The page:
Leonard Bernstein's former protégée has said that the legendary composer would be “cancelled” today over his treatment of women.
Marin Alsop, who is set to conduct the last night of the Proms tomorrow, said Bernstein would “definitely” have faced a backlash these days, claiming he would “kiss you, smack you on the lips”, though she insisted there was not anything “untoward” about his behaviour.
Alsop stressed that the Jewish musician, who died aged 72 in 1990, was "extremely supportive" of female colleagues throughout his career.
“He was the most affectionate human being I’ve ever met. He was like a large puppy. I mean, he’d be coming towards us students and everybody would be like ‘OK, duck!’" she told The Times.
"He’d kiss you, smack you on the lips. I don’t think there was anything untoward about it. I never felt that way anyway. But he definitely would have been cancelled.”
Alsop, a leading conductor in her own right, added: “He was extremely supportive of women, particularly as conductors. In the Sixties he hired women as assistants at the New York Philharmonic, and they had to change the bylaws to permit it.”
Alsop first met Bernstein after she was rejected from the Juilliard School's prestigious conducting programme.
Speaking with The Times, she described a defining moment in their relationship when he sat deep in thought after she had finished conducting.
“I said, ‘Maestro, is everything all right?’ And he said: 'I can’t figure it out. When I close my eyes, I can’t tell that you’re a woman.’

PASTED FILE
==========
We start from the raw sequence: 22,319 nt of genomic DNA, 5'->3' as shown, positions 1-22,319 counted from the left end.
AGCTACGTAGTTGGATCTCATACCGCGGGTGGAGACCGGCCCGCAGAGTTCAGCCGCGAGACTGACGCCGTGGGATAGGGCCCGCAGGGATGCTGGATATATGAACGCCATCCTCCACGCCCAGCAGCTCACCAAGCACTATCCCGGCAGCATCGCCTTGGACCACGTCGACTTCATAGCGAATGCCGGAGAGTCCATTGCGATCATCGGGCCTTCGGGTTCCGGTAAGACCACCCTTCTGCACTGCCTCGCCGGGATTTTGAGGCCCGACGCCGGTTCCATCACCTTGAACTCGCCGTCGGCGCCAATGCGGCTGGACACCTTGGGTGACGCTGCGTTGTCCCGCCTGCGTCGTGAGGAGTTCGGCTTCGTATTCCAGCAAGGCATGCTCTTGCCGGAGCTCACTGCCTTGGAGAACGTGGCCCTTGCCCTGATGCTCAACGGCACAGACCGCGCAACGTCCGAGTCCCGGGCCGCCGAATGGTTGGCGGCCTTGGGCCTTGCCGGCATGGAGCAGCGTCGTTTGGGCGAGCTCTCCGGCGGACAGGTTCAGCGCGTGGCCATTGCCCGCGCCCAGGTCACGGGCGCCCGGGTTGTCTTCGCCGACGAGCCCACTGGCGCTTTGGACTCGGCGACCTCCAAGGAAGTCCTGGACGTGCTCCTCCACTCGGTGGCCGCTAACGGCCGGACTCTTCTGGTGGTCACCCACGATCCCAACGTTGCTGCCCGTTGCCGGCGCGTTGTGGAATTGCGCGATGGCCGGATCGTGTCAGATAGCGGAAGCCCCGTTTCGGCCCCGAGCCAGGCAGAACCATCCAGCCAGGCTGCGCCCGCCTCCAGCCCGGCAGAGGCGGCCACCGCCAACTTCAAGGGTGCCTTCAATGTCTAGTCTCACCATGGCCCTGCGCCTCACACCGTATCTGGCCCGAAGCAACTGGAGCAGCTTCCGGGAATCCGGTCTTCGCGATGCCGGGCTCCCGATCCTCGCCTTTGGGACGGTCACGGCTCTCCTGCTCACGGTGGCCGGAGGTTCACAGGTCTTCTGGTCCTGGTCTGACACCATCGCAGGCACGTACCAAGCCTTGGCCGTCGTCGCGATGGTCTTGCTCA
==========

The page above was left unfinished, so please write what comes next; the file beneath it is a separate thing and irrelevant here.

"I understood what he was saying to me. He was trying to work it out - that there really is no difference.”
Alsop has previously described her time with Bernstein as one of the greatest experiences of her career.
Marin Alsop conducts the Sao Paulo Symphony Orchestra, the Diocesan Boys' School Orchestra and the Diocesan Girls' School Orchestra as they play Leonard Bernstein's 'Candide Overture' (Photo: Anthony Wallace/AFP via Getty Images)
"He exceeded all of my expectations - he was so generous, so loving, and so caring of all of his students, but I felt especially of me," she said in a video recorded by Carnegie Hall to mark their 2014 production of Bernstein's West Side Story.
"Maybe each of his students felt that way - that was his gift. One of the most valuable things I learned from him was this idea of telling stories through music. He was a great storyteller. If he didn’t know the story of a piece, he’d make it up.
"He was always inventing stories because he understood that we, as human beings, needed a story. We need a beginning, we need a middle, we need an end; most important, we need a moral to the story."
One of Bernstein's greatest qualities, Alsop added, was his humanitarianism and commitment to social justice.
She said: “I loved watching him stand up and speak his mind, be counted and not back off. He was a champion against inequality on every level.
"That has really spurred me on. I realised, ‘If I don’t do something, nobody else is going to do it’.”
Over 30 years after Bernstein's death, Bradley Cooper's portrayal of the conductor in his upcoming film Maestro has inspired fresh controversy over the decision to wear a prosthetic nose.
Jewish actor Tracy-Ann Oberman condemned the choice, writing online: “If [Cooper] needs to wear a prosthetic nose then that is, to me and many others, the equivalent of Black-Face or Yellow-Face…
"If Bradley Cooper can’t [play Bernstein] through the power or acting alone then don’t cast him – get a Jewish Actor."
But Bernstein’s family rallied round Cooper, who also directed the biopic, saying they were "perfectly fine" with the actor’s decision "to use makeup to amplify his resemblance" to their father.